Step 3: Move the lens and take some photos
At this point, the fun begins! There are a few things to consider:
First, the farther you move the lens away from your camera, the greater the magnification.
Second, tilting the lens left, right, up, and down adjusts the parts of the scene that are in and out of focus. It takes experimentation to get the hang of this, so don’t be afraid to take quite a few images when first starting out.
Third, any gaps between the lens and the camera allow for light leaks. This can result in very interesting effects (but be careful not to overdo it!). To minimize light leaks, cup your hand tightly around the lens.
So find a subject, take some images, and see what you think. If you don’t get great results at first, that’s okay. Mastery comes with practice!
Pro tip: When freelensing, your camera’s metering system is essentially useless. I often take a few experimental shots, incrementally increasing the shutter speed (and checking the image on the LCD), until I reach an exposure I like.
5 tips for freelensing photography
Now you’re familiar with the basic freelensing process – but how can you take your images to the next level? Here are a few tips:
1. Use freelensing to create spectacular backgrounds
One of my favorite things about freelensing is that it can generate stunning backdrops. The shifted plane of focus causes greater subject/background separation, and the bokeh effect is often impressive.
Try shooting into the light (with the subject backlit):
You can also work with a shaded subject, especially if the background is lit by direct sunlight:
2. Find a point of focus
Freelensing can be an exhilarating experience; often, subjects that you’ve shot a hundred times will seem brand new. But don’t get so caught up in the uniqueness of freelensing that you forget to create strong compositions!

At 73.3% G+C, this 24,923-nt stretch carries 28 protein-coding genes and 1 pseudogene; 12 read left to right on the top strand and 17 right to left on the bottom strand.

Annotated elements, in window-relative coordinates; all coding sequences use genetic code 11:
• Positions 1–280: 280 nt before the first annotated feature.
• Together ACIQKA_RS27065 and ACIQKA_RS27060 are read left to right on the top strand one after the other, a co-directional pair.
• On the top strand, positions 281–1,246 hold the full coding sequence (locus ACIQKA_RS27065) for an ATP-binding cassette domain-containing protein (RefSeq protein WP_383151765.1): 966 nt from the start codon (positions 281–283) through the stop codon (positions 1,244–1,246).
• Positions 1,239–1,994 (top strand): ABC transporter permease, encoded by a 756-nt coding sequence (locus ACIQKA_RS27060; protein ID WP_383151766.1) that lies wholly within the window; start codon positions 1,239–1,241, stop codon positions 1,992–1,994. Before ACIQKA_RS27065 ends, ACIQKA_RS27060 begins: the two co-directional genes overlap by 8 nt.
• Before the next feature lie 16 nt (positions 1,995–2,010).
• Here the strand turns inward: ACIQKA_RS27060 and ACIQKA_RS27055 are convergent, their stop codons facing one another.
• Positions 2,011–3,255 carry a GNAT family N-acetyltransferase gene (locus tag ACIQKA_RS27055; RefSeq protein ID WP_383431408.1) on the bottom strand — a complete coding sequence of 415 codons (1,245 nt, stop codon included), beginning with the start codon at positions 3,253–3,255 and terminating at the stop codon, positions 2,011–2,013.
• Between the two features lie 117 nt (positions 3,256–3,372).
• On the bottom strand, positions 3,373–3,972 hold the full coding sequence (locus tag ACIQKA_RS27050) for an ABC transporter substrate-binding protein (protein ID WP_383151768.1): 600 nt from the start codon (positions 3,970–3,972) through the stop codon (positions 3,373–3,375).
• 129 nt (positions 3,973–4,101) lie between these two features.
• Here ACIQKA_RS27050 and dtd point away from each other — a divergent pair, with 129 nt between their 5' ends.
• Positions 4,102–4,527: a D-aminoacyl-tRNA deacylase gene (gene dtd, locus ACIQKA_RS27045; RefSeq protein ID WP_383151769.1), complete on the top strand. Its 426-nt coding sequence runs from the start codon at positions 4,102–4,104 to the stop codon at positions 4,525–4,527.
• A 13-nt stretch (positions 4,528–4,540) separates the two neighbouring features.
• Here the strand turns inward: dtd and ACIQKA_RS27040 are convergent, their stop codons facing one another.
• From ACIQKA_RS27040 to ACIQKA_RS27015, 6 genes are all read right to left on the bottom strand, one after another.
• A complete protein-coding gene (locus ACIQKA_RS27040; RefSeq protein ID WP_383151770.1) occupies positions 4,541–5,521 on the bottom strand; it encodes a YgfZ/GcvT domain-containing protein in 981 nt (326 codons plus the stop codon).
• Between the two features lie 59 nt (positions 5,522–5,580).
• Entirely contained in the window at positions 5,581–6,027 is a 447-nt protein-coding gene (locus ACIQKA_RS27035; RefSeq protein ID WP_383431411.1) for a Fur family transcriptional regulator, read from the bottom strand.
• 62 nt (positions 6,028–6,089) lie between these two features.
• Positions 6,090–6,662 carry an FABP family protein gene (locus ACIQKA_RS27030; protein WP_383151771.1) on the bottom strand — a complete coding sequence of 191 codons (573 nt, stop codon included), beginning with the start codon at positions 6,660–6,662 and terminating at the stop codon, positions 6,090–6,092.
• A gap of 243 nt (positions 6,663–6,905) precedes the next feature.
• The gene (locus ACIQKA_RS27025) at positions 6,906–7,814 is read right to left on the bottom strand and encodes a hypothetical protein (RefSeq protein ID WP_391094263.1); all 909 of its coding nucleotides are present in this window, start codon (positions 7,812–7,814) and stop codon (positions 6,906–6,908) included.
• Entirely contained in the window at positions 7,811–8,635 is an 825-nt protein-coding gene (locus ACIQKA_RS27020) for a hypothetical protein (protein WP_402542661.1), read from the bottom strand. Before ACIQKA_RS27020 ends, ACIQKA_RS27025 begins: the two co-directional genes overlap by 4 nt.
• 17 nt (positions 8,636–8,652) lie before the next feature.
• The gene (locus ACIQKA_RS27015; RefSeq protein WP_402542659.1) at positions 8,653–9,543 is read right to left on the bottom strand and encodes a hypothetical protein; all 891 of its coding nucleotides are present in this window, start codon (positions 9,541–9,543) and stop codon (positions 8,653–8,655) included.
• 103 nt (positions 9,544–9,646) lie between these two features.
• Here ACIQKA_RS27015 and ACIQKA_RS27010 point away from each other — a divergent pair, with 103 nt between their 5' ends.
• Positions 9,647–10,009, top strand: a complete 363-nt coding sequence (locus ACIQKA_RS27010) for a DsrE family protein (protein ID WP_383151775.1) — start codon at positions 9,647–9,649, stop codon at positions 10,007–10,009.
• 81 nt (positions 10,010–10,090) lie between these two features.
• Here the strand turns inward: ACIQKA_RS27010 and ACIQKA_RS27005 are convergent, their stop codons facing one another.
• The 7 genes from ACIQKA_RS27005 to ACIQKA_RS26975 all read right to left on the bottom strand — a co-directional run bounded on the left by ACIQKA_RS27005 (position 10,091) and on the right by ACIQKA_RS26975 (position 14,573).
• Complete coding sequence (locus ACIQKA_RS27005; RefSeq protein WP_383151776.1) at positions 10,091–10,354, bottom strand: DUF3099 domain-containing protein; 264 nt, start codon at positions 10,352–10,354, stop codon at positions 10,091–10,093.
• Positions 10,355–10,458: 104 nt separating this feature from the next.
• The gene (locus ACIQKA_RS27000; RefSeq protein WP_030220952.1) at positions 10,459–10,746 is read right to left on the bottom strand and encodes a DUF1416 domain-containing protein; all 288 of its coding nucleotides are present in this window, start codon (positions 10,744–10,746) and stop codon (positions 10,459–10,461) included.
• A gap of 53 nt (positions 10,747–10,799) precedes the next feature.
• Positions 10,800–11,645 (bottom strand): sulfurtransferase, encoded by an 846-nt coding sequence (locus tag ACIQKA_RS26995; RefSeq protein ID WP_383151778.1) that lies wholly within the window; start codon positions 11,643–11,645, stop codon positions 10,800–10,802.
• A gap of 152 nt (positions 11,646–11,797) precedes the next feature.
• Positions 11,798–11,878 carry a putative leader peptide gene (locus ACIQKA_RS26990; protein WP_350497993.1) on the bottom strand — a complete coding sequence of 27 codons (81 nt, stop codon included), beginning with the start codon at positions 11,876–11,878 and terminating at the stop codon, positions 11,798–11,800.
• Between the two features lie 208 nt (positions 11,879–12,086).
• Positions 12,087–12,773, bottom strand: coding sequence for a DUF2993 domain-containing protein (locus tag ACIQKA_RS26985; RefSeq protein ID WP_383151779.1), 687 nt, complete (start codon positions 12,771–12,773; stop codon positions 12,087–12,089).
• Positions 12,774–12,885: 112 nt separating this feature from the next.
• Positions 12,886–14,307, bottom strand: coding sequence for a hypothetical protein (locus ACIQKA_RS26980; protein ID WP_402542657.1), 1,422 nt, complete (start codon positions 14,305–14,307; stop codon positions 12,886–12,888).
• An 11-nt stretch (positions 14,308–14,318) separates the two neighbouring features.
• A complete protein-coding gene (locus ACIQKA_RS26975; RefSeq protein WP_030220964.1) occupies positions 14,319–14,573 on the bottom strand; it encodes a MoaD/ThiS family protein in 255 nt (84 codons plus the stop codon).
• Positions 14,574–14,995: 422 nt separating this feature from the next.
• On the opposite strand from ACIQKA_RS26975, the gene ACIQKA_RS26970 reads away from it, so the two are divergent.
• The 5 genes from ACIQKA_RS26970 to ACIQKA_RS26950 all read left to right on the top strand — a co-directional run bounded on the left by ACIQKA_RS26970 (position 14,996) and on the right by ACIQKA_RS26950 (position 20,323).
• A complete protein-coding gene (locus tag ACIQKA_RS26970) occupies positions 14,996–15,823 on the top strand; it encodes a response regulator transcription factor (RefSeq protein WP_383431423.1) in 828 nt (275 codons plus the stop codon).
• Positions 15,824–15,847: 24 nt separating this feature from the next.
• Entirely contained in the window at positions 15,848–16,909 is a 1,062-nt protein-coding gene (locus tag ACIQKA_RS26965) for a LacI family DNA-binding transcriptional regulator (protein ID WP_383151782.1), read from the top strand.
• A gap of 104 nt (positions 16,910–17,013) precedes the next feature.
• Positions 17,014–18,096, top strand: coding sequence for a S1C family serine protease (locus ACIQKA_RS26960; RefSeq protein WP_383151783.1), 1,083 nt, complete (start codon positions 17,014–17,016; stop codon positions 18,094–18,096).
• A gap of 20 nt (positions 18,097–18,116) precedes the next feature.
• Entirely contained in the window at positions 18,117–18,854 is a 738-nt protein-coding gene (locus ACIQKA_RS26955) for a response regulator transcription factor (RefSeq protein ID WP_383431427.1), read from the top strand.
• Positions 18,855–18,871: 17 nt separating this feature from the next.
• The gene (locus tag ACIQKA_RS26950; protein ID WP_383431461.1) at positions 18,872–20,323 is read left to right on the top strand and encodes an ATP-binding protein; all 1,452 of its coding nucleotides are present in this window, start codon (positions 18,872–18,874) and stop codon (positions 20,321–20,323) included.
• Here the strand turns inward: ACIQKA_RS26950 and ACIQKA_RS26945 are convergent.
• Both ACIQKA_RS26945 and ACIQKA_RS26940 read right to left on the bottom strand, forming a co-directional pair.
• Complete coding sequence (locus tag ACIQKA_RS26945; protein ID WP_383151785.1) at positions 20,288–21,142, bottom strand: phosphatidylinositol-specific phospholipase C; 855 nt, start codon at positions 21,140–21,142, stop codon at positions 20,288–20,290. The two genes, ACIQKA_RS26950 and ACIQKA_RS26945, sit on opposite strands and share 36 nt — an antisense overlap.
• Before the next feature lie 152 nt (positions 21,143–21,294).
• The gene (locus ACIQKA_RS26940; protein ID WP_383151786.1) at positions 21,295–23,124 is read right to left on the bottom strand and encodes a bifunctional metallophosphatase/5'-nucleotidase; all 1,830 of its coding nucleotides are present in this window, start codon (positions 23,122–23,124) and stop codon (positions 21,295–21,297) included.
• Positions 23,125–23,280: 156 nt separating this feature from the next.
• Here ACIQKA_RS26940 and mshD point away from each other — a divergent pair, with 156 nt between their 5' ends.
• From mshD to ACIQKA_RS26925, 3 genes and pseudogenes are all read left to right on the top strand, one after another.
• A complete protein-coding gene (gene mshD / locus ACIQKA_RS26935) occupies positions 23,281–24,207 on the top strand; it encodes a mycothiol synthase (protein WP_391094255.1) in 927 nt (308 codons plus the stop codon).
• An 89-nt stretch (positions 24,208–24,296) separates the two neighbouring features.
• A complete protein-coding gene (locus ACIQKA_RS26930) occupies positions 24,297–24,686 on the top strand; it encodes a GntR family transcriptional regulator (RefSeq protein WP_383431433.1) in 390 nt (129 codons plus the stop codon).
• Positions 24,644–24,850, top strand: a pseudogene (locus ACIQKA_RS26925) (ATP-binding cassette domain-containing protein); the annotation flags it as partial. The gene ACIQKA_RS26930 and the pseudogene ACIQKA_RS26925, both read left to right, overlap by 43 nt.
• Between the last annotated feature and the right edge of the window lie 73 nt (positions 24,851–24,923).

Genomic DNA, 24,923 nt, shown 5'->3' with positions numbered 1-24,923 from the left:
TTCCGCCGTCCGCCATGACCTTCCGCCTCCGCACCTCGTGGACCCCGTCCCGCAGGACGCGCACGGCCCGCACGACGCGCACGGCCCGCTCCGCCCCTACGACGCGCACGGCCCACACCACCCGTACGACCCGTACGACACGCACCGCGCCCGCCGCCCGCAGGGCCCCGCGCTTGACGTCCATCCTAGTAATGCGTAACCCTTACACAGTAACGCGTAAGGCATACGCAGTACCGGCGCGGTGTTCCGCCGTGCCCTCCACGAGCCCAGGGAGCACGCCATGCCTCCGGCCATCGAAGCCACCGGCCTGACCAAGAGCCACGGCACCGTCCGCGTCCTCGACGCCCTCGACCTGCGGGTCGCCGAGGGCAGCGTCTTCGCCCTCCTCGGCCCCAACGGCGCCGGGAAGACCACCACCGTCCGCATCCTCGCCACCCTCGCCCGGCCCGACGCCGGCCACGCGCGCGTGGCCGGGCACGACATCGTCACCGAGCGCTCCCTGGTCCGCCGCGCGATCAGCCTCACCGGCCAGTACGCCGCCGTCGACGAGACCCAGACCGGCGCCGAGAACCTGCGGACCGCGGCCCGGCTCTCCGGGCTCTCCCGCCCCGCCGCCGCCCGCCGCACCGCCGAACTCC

My advice? Find a focal point. This might be a flower, a rock, some leaves, or a person’s eye. Use this point of focus to anchor your shot. Carefully tilt your lens so the point of focus is tack sharp. (It’s okay to let the rest of the scene turn blurry!).
3. Use freelensing to isolate a subject from clutter
Adding to the previous tip:
One of the advantages of freelensing is that you can create order in an apparently cluttered scene. Simply tilt your lens, and a sliver of the scene will turn sharp, while the rest blurs away.
So seek out the type of images that would have previously felt chaotic. Find a main subject (see above!), then tilt the lens so that it – and nothing else – is rendered in focus.
For instance, this leaf scene looked far too busy until a bit of freelensing helped blur out the messy background:
4. Use light leaks for artistic effects
When used right, light leaks can be so beautiful. Here’s an example of a heavily light-leaked image:
Remember, the more you pull the lens away from the camera, the more the light leaks will appear in your photos. You can adjust the light leak position by shifting the lens-camera gaps or by covering up select gaps with your hands.
And if you want really strong light leaks, try shooting some backlit subjects!
5. Use freelensing for macro-level magnification
As I mentioned above, the more you pull the lens away from the camera, the greater the image magnification.
And while it’s a bit unorthodox, you can use this to get close-ups of macro subjects.
Now, there is a caveat: The more you pull out the lens, the softer your images will appear. But I actually like this effect; it gives freelensed close-ups a very ethereal look:
Freelensing photography: final words
Freelensing is fun, it’s creative, and it can be an excellent addition to your toolkit. By detaching the lens from the camera body, you can create unique backgrounds and artistic light leaks while emphasizing the main subject.
So grab an old camera and a 50mm lens. And have some creative fun!
Now over to you:
What freelensing do you plan to do? What subjects will you photograph? Share your thoughts in the comments below!